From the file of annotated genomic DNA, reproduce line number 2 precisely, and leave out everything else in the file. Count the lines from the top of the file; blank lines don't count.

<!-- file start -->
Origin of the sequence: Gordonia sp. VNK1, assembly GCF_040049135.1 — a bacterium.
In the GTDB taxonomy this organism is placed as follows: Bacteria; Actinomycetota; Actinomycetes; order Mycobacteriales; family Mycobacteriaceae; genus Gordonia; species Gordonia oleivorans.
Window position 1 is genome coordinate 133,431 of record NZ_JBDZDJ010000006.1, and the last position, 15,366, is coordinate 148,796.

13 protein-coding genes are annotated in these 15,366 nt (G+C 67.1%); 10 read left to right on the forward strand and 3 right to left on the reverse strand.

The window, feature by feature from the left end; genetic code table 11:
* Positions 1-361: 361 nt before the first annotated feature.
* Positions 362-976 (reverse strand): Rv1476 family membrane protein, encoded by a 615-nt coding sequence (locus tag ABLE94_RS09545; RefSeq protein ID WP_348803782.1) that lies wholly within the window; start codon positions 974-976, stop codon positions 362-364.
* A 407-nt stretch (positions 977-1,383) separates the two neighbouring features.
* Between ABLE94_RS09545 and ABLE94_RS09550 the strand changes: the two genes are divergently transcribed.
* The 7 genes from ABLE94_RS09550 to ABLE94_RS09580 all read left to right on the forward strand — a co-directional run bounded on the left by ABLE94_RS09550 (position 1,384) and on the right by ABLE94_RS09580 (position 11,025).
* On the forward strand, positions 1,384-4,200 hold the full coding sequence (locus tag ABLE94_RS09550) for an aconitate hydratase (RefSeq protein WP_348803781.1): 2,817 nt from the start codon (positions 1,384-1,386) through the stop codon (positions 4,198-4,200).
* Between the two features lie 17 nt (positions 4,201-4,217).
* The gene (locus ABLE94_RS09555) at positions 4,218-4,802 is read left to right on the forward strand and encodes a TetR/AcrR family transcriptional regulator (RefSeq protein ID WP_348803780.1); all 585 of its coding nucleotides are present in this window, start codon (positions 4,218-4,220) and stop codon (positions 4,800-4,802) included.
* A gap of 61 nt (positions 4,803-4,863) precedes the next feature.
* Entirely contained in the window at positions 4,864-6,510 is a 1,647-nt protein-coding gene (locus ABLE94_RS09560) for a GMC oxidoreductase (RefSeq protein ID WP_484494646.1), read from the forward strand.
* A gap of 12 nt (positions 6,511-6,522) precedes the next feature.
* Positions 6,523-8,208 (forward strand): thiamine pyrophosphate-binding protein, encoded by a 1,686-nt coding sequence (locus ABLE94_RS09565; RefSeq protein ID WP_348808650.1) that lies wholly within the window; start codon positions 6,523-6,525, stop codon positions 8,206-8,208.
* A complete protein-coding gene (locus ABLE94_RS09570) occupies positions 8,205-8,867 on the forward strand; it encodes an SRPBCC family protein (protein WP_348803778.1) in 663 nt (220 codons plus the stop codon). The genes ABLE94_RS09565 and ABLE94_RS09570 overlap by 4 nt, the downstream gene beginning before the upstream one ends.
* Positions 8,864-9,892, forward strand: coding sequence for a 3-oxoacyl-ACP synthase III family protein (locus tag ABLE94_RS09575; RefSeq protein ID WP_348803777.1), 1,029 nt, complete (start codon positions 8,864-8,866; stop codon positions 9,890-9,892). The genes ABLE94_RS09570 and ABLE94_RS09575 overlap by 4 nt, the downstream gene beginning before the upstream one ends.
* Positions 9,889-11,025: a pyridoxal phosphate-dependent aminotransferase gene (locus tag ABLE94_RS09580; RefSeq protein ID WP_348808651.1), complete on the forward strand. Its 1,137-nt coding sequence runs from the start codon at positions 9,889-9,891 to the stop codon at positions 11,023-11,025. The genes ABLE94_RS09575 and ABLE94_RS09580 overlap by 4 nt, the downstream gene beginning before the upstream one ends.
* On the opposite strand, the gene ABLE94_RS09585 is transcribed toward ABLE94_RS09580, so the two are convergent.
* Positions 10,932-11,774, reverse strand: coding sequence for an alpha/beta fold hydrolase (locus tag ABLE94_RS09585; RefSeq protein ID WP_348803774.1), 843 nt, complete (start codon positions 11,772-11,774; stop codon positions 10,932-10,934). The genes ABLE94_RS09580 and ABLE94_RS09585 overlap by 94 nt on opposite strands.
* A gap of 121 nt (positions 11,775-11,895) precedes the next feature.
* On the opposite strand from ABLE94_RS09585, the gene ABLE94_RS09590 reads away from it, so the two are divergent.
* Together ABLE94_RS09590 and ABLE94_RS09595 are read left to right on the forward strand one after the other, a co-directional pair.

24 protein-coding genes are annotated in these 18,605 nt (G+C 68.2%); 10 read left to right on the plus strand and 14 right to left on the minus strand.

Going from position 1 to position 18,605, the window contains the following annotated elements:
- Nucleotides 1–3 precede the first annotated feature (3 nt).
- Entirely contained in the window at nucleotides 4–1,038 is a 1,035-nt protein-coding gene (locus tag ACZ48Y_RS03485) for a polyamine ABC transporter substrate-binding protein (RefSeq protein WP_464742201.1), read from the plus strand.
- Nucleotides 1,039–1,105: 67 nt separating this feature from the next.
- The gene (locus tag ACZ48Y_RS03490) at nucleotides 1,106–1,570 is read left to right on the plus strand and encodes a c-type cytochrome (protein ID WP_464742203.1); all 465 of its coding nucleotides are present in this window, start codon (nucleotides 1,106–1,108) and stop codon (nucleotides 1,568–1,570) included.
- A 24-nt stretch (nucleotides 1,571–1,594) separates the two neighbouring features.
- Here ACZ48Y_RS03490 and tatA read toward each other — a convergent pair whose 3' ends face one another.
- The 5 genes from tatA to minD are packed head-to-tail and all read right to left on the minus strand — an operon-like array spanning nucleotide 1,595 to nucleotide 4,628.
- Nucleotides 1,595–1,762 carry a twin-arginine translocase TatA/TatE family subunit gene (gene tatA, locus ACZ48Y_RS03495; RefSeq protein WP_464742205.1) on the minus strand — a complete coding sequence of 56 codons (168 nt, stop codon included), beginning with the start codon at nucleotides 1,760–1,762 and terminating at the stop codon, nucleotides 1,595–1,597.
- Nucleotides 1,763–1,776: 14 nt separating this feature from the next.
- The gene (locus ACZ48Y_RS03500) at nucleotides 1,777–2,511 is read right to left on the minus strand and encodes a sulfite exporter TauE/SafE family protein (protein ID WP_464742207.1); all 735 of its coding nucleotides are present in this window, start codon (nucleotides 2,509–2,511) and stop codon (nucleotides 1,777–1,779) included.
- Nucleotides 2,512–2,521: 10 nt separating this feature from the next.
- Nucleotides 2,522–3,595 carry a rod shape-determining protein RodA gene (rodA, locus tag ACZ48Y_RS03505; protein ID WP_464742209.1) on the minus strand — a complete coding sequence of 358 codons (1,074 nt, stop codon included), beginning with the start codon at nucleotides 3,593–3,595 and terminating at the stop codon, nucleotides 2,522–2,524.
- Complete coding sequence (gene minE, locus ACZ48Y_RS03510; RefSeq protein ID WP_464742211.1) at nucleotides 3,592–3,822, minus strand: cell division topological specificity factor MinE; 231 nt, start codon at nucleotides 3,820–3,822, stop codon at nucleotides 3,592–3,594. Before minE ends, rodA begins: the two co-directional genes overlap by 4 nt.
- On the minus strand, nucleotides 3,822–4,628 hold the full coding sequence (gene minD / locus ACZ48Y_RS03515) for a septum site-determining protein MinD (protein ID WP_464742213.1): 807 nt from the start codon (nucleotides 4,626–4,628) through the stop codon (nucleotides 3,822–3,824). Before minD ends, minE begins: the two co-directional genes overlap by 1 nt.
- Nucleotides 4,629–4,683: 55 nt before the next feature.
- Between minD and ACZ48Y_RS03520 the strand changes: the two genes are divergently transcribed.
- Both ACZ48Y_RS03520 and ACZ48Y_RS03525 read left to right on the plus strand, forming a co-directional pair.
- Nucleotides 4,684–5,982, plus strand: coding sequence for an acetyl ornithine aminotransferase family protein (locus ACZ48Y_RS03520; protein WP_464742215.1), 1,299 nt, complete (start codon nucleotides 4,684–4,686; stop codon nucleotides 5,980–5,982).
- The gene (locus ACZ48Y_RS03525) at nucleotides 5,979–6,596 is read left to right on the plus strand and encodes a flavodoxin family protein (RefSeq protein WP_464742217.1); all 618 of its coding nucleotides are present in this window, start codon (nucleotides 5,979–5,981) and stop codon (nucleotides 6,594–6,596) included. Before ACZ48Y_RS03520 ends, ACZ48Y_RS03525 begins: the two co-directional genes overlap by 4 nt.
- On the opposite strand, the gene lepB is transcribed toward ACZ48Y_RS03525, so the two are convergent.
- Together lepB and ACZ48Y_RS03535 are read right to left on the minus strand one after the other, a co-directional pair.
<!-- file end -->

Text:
In the GTDB taxonomy this organism is placed as follows: Bacteria; Actinomycetota; Actinomycetes; order Mycobacteriales; family Mycobacteriaceae; genus Gordonia; species Gordonia oleivorans.